PONTIAC — Heather Lamie faces life in prison after being found guilty of murder Tuesday in the 2011 death of her foster child, Kianna Rudesill.

The six-woman, six-man jury deliberated about six hours before returning the verdict. Lamie also was found guilty of endangering the life or health of a child, a charge that carries two to 10 years in prison.

"We're very disappointed," said Lamie's attorney John Coglan after the verdict. When asked if they would appeal, he said, "Yes, absolutely."

Livingston County State's Attorney Seth Uphoff said, "We think the jury reached the right verdict," but added, "There are no winners in a case like this." 

Lamie, 31, of Kankakee broke into tears after the verdict was read. She was handcuffed and led from the courtroom. Lamie was brought back in the courtroom while Livingston County Associate Judge Mark Fellheimer discussed a sentencing date. 

Coghlan asked that Lamie be freed until sentencing but the judge denied the request. The sentencing hearing is set for 10 a.m. Nov. 21.  

While the sentencing discussion was going on, Lamie became visibly ill and vomited numerous times in a trash can provided by court security. When she was escorted from the courtroom, her knees buckled and she had to be helped by security officers.

Her husband, Josh Lamie, also was sobbing and was unable to leave the courtroom without assistance from relatives.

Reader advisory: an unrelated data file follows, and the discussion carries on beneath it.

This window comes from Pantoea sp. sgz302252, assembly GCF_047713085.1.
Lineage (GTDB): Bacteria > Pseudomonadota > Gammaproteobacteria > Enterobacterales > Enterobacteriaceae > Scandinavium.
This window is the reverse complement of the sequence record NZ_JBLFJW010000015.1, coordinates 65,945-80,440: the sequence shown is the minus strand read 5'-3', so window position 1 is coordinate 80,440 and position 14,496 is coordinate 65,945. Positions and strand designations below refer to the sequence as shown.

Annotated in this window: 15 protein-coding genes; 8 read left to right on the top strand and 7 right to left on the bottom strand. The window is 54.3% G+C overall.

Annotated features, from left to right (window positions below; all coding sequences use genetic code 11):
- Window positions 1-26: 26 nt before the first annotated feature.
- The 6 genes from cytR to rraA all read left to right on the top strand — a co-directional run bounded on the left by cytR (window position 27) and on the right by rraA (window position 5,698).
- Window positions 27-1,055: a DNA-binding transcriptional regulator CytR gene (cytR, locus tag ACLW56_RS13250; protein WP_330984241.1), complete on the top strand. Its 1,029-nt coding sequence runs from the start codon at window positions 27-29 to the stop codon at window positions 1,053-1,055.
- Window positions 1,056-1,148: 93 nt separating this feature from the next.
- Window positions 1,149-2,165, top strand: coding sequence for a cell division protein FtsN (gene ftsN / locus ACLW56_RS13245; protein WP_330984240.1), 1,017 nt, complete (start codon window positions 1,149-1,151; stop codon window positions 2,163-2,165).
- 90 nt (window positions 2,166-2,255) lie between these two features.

The verdict also brought tears from members of Kianna's family who had sat through the entire nine-day trial. 

"Kianna got justice," said her birth father, Jimmie Rudesill.

"There were no winners, but there was justice," added Evelyn Rudesill, Kianna's great-grandmother.

Kianna's grandmother, Wendy Palmer, thanked Uphoff and special prosecutor Scott Ripley "for giving Kianna a voice and for listening."

Kianna, 4, of Bloomington, died May 4, 2011, of blunt force trauma to the head.

Heather Lamie maintained Kianna often threw fits and banged her head against the wall or floor. She said Kianna had two tantrums on May 2, 2011, injuring her mouth and ear. No one else, including Joshua Lamie, had witnessed the fits or headbanging.

Heather Lamie called an ambulance about 12:45 p.m. May 3, 2011, saying her daughter was having "seizure-like" symptoms. Heather Lamie was the only adult at home at the time.

Three experts testified for the state about Kianna's condition after she was rushed to the Pontiac hospital and transferred to OSF Saint Francis Medical Center, Peoria. Kianna had 33 bruises across her body and two severe head injuries that ultimately caused her death.

Uphoff said the evidence led the jury to its decision. "The way the case was laid out showed how the situation played out. Although the defense made the best case it could, it couldn't overcome the evidence," he said.

In closing arguments Uphoff maintained Heather Lamie reached her breaking point when Kianna spilled dog food all over on May 3, 2011, and "grabbed her (Kianna) and slammed her repeatedly into the wall.”

Uphoff said it was "important that all the state's experts were unanimous in belief that a 4-year-old of Kianna's size could not generate the force necessary to cause such severe injuries," but the clincher was defense expert Dr. William Puga, a psychiatrist, who had a physical reaction when shown the pictures of Kianna's injuries.

After seeing the photos, Puga, who treated Kianna during a weeklong stay at Streamwood Behavioral Health Systems, said he had not seen "this extensive of injuries" in kids who have a history of head banging. "This is very extensive," Puga said.

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